The District of Sicamous has narrowed down its options for a library of plans for homeowners to choose from when building secondary dwellings.
Following a call-out issued April 26 that closed July 31, 10 expressions of interest were received by the district and six semi-finalists were reviewed at the Aug. 29 Housing Committee meeting.
Three were then chosen, based on the best prices and what was being offered by each proponent, to be discussed at the Sept. 6 Planning and Development Committee. The district has a budget of $10,000 for the plan library.
The shortlist includes Adaptive Homes from Revelstoke, Hausen Projects Inc. from Victoria and McDiarmid Construction from Salmon Arm.
District staff explained the scope of work from each proponent differs widely but there are pros and cons to consider. The Housing Committee’s main concerns were total cost, and the proponent’s willingness to personally look at Sicamous’ existing lots and decide on building footprints that would fit most properties with options available to the end user of the plan if they wanted the layout to look slightly different.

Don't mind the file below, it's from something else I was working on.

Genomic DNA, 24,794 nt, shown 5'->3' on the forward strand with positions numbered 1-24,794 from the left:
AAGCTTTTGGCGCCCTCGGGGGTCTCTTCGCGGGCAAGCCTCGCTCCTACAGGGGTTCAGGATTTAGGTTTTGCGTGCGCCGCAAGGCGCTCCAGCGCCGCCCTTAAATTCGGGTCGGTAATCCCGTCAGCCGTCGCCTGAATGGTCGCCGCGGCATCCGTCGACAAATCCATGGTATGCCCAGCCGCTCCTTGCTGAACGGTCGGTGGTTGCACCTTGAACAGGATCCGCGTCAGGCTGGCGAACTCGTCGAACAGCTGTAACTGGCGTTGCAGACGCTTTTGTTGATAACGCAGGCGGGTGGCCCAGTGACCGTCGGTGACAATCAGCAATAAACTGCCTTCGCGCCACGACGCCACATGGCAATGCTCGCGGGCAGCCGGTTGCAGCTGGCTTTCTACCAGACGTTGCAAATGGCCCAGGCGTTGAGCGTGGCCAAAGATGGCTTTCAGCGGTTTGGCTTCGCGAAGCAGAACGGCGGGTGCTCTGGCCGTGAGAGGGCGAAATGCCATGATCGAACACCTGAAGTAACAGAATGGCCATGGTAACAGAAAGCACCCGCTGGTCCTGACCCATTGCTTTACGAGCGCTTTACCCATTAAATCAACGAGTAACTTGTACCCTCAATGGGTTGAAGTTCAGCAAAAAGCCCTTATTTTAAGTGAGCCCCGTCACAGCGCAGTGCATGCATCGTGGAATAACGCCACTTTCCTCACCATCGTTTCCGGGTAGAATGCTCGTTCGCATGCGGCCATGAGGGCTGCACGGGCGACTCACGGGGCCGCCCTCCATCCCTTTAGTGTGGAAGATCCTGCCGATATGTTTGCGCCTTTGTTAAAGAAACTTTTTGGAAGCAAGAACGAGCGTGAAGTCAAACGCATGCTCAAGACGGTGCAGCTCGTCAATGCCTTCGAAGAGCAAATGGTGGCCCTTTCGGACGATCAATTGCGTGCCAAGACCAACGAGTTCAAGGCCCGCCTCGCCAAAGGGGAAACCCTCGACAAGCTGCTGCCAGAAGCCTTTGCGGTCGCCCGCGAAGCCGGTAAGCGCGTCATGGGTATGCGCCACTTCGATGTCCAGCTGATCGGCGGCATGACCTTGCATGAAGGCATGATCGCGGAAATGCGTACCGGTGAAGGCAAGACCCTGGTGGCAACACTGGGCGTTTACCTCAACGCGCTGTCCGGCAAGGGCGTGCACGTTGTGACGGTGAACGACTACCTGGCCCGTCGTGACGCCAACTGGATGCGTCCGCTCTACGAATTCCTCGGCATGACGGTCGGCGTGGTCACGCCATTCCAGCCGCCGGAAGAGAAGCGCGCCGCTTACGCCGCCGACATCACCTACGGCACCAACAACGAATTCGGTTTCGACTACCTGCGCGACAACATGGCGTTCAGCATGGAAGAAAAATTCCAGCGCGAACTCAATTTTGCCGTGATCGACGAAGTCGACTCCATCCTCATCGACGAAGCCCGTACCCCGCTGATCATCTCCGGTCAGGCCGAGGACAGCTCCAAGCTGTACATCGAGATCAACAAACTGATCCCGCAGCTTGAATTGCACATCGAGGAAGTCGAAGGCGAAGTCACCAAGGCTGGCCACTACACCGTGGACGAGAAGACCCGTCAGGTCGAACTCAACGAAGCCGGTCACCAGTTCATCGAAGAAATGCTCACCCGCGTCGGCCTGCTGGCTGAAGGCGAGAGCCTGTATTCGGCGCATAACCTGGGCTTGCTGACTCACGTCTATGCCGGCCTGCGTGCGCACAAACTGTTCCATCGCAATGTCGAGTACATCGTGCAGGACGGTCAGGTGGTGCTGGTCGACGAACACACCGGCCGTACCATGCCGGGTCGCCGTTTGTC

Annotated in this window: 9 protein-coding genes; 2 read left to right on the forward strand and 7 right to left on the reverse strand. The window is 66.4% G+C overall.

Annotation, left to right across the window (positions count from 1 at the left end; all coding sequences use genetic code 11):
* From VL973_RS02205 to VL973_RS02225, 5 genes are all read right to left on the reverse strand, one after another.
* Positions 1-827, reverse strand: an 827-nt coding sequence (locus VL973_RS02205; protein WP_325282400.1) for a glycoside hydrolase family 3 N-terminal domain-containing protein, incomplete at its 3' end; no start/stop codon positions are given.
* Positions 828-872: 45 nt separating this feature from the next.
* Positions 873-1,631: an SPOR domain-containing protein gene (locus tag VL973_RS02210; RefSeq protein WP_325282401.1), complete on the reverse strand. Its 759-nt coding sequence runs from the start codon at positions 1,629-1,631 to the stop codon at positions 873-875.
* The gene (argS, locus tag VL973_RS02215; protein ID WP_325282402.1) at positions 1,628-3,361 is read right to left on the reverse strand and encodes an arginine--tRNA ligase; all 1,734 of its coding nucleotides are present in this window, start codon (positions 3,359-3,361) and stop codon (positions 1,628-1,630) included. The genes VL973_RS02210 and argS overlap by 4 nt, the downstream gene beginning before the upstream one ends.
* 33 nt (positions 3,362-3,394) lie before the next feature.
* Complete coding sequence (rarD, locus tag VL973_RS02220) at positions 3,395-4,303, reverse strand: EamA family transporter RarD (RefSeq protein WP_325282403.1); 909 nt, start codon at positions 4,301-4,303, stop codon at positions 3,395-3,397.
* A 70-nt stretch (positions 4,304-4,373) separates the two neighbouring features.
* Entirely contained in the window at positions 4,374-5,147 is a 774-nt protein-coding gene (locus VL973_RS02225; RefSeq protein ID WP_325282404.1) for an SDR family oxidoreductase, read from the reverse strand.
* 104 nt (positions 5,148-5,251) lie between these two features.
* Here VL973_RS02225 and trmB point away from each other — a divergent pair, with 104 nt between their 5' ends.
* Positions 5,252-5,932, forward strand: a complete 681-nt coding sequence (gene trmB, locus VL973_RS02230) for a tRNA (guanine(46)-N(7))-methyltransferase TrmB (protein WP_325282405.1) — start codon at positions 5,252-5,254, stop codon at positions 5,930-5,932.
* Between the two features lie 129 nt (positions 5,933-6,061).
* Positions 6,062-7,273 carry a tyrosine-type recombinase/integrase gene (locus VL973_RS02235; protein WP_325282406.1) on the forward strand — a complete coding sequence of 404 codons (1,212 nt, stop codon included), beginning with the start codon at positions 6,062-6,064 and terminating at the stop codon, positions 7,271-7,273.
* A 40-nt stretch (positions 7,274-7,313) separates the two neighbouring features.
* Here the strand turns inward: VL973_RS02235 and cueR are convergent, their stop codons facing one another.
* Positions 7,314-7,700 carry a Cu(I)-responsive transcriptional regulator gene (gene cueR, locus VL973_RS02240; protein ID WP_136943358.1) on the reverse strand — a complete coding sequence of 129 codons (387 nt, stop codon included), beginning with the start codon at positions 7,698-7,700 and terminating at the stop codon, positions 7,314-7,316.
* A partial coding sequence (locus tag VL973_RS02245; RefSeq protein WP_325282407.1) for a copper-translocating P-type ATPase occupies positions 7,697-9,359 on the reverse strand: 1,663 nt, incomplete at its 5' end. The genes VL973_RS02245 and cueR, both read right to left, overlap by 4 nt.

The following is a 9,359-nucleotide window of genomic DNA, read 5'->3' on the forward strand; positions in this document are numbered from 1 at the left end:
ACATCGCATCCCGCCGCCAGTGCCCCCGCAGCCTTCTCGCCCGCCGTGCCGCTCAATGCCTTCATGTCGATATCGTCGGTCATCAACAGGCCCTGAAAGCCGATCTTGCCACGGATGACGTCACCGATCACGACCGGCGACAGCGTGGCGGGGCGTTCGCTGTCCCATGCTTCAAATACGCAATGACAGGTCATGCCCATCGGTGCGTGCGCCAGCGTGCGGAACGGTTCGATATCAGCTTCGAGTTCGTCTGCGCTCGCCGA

Adaptive Homes’ total cost to the district would be $6,000 with a $500 royalty per use to the end user. The company said any revisions would be done by another contractor, so prices for that would have to be decided. Three pre-existing designs from Adaptive Homes are in the district’s budget which would already be in line with B.C.’s Energy Step Code 5 requirements and a draft energy model would be included.
McDiarmid Construction, at a total cost of $6,000, agreed to do a site study before submitting plans and will be flexible with plan concept options. Three plans from the company are within budget, with a $1,000 royalty per use for the end user and the rate for revisions around $135 per hour.
Hausen Projects Inc. has a $9,750 price tag but comes with three designs. The $500 royalty fee is waived for the first three uses of each plan, so nine uses total and the company has agreed to scoping meetings, work on concept options and privacy and passive energy considerations, and will do building code updates for free. Minor revisions of any other kind will cost $80-135 per hour.
District staff said the next steps will involve the council narrowing the three choices down to one for purchase at the Sept. 13 meeting. Public engagement will be done, likely including a survey with each design concept to be ranked and a possible off-site open house, if the budget allows.